• 论文 •

竺可桢同志与农业地理研究,特别是华北农业地理研究

1. 中国科学院地理研究所
• 出版日期:1984-01-15 发布日期:1984-01-15

PROFESSOR CHU KO-CHEN (ZHU KO-CHEN) AND GEO-GRAPHICAL RESEARCH ON THE AGRICULTUREWITH SPECIAL REFERENCE TO NORTH CHINA

Huang Bing-wei

1. Institute of Geography, Chinese Academy ofSciences
• Online:1984-01-15 Published:1984-01-15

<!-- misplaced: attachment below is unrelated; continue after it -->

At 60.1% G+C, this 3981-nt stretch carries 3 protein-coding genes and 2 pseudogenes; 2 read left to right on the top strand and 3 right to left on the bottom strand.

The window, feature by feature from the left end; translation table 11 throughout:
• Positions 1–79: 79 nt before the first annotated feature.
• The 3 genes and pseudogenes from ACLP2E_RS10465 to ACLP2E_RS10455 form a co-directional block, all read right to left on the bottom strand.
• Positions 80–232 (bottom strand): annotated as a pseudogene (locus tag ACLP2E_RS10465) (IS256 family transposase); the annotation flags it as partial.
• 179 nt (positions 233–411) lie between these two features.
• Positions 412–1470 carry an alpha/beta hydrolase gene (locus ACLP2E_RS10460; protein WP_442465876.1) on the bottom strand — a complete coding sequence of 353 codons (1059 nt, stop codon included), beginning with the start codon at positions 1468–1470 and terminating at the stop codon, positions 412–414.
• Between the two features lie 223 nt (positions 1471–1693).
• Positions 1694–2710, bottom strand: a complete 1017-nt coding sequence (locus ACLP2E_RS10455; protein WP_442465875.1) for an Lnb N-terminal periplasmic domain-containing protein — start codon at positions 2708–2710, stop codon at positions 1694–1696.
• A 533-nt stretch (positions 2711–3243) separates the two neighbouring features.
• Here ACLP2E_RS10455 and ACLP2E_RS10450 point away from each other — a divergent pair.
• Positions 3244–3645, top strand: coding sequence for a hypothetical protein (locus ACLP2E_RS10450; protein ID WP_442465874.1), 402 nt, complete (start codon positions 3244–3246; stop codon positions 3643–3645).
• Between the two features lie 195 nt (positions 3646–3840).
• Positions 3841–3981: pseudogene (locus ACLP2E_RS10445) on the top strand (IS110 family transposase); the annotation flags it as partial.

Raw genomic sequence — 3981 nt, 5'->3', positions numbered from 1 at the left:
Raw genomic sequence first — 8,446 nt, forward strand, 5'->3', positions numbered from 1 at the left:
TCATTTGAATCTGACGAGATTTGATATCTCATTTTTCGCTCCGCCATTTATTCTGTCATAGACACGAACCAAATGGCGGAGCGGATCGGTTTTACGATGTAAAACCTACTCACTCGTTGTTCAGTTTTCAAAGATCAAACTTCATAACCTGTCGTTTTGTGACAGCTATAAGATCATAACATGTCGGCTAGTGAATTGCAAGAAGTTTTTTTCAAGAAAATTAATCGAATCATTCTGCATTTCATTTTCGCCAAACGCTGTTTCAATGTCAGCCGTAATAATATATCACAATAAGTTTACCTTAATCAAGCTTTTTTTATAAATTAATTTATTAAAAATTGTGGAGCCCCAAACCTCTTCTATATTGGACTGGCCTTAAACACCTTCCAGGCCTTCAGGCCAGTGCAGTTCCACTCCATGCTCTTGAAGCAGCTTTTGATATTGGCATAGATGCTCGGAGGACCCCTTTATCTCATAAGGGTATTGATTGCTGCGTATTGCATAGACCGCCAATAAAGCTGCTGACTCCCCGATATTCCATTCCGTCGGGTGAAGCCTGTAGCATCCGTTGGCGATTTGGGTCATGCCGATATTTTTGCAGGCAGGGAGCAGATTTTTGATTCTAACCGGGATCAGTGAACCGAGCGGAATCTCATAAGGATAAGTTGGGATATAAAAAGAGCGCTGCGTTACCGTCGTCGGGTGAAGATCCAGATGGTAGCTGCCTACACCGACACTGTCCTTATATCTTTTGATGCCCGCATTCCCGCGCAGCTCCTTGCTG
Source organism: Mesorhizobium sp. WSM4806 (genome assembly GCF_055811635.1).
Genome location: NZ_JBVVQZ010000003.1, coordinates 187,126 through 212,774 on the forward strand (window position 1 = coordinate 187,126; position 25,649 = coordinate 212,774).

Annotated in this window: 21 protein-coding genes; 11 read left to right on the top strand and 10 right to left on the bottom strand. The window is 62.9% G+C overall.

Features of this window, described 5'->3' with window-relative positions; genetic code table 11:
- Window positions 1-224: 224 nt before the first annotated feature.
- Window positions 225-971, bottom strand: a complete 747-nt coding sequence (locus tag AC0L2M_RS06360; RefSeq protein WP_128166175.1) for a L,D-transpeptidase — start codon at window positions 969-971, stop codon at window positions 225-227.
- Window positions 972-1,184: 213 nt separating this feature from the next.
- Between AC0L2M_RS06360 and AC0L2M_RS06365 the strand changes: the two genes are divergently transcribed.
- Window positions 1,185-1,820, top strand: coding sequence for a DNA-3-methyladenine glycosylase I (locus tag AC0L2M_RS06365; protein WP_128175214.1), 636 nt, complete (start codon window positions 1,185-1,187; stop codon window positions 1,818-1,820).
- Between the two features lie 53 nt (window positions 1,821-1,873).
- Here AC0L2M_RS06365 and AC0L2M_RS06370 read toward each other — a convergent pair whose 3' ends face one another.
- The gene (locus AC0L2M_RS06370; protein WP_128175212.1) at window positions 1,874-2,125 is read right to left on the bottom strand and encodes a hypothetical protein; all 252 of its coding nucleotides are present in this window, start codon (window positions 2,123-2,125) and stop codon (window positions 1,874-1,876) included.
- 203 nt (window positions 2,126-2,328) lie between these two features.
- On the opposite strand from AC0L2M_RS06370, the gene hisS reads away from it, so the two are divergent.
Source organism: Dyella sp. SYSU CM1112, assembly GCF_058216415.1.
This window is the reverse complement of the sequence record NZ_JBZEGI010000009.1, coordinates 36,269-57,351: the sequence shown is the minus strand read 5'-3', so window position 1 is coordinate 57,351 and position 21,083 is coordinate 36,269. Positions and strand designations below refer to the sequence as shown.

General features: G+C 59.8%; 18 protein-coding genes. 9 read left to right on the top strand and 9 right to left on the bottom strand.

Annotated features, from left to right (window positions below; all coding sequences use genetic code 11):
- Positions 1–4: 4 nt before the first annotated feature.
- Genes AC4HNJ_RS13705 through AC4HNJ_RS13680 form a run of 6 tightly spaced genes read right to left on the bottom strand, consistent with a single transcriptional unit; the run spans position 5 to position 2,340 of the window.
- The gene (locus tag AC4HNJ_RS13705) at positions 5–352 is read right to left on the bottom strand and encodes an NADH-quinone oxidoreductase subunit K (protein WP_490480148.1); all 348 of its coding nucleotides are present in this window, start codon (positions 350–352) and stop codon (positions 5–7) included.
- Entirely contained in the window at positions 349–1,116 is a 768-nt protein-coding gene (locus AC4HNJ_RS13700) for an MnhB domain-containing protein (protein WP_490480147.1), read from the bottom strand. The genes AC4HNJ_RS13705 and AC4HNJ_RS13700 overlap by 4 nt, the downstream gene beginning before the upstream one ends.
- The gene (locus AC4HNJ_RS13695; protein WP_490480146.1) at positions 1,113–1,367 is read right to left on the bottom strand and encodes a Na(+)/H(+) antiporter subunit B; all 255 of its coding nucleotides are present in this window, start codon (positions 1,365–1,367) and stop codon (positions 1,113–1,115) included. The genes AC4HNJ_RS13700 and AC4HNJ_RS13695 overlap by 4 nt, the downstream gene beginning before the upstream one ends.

Abstract: When the Chinese Academy of China came into existence, Professor Chu Ko-chen was appointed as its vice president. In the midst of his numerous contemplations, were his painstaking efforts to establish an institute of geography to undertake investigations for the development of agriculture in China. As the president of the geographical Society of China, he was a warm advocate of geographicl work in this direction. As chairman of the Commission of Comprehensive Survey of Natural Resources, he organized and supervised a series of multidisciplinary expeditions to various regions of this country where the physical conditions were little known to the scientific world. As a scientist, he devoted himself with the limited time available to him to researches relevant to agriculture: crop-climate relationships, phenology and climatic changes. In charge of the team work of the physico-geographic regionalization, he persistently called the attention of all participants to focus on factors bearing significance to agricultural production broadly defined, to include crop cultivation, livestock raising and forestry. He is remembered for his able and effective coordination of the activities of nine working groups of scientists of different disciplines.He was a keen observer of the agricultural problems of every region of China. But it seems to me that he was most concerned with the situation of North China: the Loess Highlands, the middle and Lower Yellow River and the vast plain where is located the capital of China. Endorsed by him, the Institute of Geography sent in 1952 two field parties, one to the middle Yellow River region between Shanxi and Shanxi and another to the abandoned course of the Yellow on the plain to the north of the Huaihe. In the next year, his centre of interest had been shifted to the soil conservation of the Loess Highlands. According to his instruction, I had joined the work and in the ensueing years, he himself had once and again made field studies in Shanxi and Gansu. He held an over-all view, strongly supporting the coordination of various measures in a drainage area. His emphasis on soil conservation on the Loess Highlands did not detract from his recognition of the importance of agricultural problems on the North China Plain. His interest in the water conservancy of the Plain dates back at least to sixty years ago. In the preparation of the multiple purpose basin planning of the Yellow River in the middle fifties, he had gone through thick and thin to materialize the organization of a large working force to map the soils of the Plain on a scale of 1:200000. In early sixties, he headed the steering committee of multidisciplinary teams under the auspices of the Academy working on land amelioration schemes for some sectors of the North China Plain. The two regions under consideration are similar in a number of respects and linked by the middle and lower Yellow River. In the opinion of Professor Zhu, the proble-ms of both regions must be solved in concert. How sure is our control of the Yellow River may serve as the barometer of how successful is our agricultural development of the areas concerned.Since the founding of the People’s Republic of China in 1949, the lower reaches of the Yellow River has been safely kept within its embankments over a period of thirty four years. This is no doubt a great feat. But the sediment discharge from the Loess Highlands to the lower course averages 1.6 billion tons each year. Some 0.4 billion tons of this is annually deposited in the river channel. The river bed is raised about 10 cm each year. The danger of flooding is ever increasing. Over the North China Plain, the crop yield is lower than the national average and varies widely from year to year. The situation with the Loess H’g-hlands is even much worse. A more and more serious problem with both regions is the shortage of water for urban, industrial and agricultural uses, The gaps between supply and demand in food and water will be widened with the growth of population. In a perspective of the said three problems in